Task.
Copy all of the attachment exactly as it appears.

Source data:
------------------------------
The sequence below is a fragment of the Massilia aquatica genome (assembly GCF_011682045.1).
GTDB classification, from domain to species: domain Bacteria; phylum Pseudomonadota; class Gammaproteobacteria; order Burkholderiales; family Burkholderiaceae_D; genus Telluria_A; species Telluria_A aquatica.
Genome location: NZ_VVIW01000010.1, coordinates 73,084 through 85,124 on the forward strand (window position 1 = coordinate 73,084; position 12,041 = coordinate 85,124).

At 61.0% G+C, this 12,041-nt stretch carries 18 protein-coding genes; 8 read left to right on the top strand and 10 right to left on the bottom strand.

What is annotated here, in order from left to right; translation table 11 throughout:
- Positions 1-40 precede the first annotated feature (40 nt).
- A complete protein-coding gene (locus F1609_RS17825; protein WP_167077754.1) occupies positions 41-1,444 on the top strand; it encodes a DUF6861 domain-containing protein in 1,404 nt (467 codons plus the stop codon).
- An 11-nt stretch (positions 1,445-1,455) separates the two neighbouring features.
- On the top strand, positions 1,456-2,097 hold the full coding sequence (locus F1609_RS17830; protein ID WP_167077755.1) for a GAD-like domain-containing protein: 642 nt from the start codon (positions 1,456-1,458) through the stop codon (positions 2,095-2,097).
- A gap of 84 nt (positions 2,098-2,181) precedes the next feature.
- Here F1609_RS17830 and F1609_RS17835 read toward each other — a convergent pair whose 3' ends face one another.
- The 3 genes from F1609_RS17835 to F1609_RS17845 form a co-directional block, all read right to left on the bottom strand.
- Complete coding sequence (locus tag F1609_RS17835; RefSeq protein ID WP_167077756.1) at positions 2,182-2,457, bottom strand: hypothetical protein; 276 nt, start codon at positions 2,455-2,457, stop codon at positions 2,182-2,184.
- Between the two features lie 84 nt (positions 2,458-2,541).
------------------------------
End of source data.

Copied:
The sequence below is a fragment of the Massilia aquatica genome (assembly GCF_011682045.1).
GTDB classification, from domain to species: domain Bacteria; phylum Pseudomonadota; class Gammaproteobacteria; order Burkholderiales; family Burkholderiaceae_D; genus Telluria_A; species Telluria_A aquatica.
Genome location: NZ_VVIW01000010.1, coordinates 73,084 through 85,124 on the forward strand (window position 1 = coordinate 73,084; position 12,041 = coordinate 85,124).

At 61.0% G+C, this 12,041-nt stretch carries 18 protein-coding genes; 8 read left to right on the top strand and 10 right to left on the bottom strand.

What is annotated here, in order from left to right; translation table 11 throughout:
- Positions 1-40 precede the first annotated feature (40 nt).
- A complete protein-coding gene (locus F1609_RS17825; protein WP_167077754.1) occupies positions 41-1,444 on the top strand; it encodes a DUF6861 domain-containing protein in 1,404 nt (467 codons plus the stop codon).
- An 11-nt stretch (positions 1,445-1,455) separates the two neighbouring features.
- On the top strand, positions 1,456-2,097 hold the full coding sequence (locus F1609_RS17830; protein ID WP_167077755.1) for a GAD-like domain-containing protein: 642 nt from the start codon (positions 1,456-1,458) through the stop codon (positions 2,095-2,097).
- A gap of 84 nt (positions 2,098-2,181) precedes the next feature.
- Here F1609_RS17830 and F1609_RS17835 read toward each other — a convergent pair whose 3' ends face one another.
- The 3 genes from F1609_RS17835 to F1609_RS17845 form a co-directional block, all read right to left on the bottom strand.
- Complete coding sequence (locus tag F1609_RS17835; RefSeq protein ID WP_167077756.1) at positions 2,182-2,457, bottom strand: hypothetical protein; 276 nt, start codon at positions 2,455-2,457, stop codon at positions 2,182-2,184.
- Between the two features lie 84 nt (positions 2,458-2,541).